Mark Oppenheimer’s critique of hygiene-obsessed parents who are scared of immunization, processed food, non-organic anything and the alleged over-sugarization of children kicked off a long, engaging set of comments on Andrew Sullivan’s Daily Dish about the “Puritanism of Progressive Parents”. It all makes for stimulating reading, but the basic framing is I believe unfair both to Puritans and Progressives.

Here’s Oppenheimer:

The Puritan parents I encounter are nearly all liberals, and they represent the persistence of two unfortunate tendencies liberals have inherited from the Puritans, queered along the way by Progressive-era reformers. The first is the fun-smothering tendency of Progressive-era moral uplift, the tendency that brought us Prohibition and the first laws proscribing opiates and narcotics.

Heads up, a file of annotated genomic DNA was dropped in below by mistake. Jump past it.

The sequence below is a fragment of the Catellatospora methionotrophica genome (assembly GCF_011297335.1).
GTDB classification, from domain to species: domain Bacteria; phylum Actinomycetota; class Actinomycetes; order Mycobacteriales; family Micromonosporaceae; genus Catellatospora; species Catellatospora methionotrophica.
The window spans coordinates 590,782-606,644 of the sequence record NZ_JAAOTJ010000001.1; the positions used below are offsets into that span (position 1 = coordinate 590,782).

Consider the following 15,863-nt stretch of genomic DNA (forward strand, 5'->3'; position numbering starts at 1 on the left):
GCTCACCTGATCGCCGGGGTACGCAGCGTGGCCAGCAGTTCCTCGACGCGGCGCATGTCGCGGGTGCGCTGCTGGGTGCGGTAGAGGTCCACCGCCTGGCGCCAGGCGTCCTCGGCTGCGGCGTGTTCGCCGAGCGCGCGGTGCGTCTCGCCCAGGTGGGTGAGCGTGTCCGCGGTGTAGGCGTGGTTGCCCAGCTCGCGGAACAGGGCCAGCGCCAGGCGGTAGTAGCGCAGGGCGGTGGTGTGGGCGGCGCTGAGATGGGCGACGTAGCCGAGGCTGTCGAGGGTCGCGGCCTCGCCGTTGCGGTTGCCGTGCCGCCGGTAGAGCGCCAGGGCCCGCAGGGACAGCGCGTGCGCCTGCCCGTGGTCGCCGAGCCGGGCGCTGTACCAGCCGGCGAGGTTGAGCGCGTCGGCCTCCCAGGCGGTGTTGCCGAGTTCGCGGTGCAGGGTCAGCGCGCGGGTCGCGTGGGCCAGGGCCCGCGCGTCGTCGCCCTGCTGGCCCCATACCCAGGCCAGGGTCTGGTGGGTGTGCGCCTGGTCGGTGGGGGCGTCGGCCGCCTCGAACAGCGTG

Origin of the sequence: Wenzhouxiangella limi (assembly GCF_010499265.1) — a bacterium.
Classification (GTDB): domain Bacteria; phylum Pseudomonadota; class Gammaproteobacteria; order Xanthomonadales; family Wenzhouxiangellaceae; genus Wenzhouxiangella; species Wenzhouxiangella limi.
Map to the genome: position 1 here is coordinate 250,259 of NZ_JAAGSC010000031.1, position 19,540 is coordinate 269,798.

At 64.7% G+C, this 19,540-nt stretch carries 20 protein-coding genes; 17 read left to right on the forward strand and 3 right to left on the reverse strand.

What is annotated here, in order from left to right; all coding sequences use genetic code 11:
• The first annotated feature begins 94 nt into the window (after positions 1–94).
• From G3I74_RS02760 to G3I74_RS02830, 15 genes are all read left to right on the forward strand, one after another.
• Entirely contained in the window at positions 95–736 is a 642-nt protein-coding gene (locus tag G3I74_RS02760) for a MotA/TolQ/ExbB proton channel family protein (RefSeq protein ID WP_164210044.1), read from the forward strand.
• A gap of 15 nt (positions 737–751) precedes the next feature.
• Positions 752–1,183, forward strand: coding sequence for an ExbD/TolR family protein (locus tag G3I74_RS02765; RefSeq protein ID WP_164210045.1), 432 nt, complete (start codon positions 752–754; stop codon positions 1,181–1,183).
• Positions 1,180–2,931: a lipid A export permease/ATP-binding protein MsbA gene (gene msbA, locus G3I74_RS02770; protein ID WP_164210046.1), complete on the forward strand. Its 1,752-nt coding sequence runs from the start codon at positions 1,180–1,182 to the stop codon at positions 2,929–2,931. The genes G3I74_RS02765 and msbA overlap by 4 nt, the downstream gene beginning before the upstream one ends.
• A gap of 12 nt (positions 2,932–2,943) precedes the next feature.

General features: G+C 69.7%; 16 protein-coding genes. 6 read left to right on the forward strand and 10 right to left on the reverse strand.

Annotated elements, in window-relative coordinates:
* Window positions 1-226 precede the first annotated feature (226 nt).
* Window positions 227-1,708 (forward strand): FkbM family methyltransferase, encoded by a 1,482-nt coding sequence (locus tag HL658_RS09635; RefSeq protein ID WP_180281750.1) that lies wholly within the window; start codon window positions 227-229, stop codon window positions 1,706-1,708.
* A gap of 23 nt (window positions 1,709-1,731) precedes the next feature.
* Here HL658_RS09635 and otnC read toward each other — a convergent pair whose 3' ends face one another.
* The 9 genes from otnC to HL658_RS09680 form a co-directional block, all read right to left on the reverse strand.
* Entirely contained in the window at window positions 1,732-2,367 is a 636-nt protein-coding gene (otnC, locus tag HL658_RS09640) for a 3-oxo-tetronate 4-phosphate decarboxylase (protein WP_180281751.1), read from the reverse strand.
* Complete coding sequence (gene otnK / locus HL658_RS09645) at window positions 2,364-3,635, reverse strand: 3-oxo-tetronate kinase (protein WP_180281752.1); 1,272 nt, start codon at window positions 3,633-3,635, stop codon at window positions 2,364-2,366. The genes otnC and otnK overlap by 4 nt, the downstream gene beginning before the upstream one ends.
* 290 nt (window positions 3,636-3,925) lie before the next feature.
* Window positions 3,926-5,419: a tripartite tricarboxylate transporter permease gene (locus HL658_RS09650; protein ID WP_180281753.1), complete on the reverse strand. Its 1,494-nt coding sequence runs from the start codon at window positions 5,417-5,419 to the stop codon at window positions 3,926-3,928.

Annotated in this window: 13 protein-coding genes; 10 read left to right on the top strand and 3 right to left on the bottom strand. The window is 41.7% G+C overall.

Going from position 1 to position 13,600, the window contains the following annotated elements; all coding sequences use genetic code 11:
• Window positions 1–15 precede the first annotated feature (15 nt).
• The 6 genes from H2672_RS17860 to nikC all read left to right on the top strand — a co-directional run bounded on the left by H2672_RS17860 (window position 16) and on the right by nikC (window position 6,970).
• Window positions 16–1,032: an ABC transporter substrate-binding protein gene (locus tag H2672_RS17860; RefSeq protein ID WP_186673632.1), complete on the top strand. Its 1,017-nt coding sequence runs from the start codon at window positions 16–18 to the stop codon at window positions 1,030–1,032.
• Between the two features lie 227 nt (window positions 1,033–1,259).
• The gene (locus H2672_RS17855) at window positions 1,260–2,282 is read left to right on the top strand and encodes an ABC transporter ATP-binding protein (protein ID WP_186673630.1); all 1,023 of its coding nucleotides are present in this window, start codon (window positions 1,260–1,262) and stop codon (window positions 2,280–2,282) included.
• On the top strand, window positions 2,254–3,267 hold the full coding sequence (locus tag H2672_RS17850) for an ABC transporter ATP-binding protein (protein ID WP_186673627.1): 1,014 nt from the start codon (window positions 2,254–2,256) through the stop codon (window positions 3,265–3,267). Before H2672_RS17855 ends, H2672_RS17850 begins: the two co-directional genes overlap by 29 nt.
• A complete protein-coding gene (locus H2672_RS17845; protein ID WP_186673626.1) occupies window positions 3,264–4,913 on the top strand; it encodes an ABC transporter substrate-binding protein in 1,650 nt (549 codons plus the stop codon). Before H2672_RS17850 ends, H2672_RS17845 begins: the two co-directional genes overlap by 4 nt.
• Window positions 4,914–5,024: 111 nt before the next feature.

The Puritans compete with the Victorians for being the chief whipping boys of lazy historical analyses like these, which source current moralistic views to long-dead people who in fact believed something quite different. The Puritans generally opposed Prohibition of alcohol, specifically because it would be an unfair denial of pleasure. Indeed, no less a Puritan figure than Increase Mather called alcohol a “good creature of God” (For those who want to know more about how different Christian sects view alcohol, let me put a plug in here for the scholarly work of my friend Rev. Dr. Chris Cook).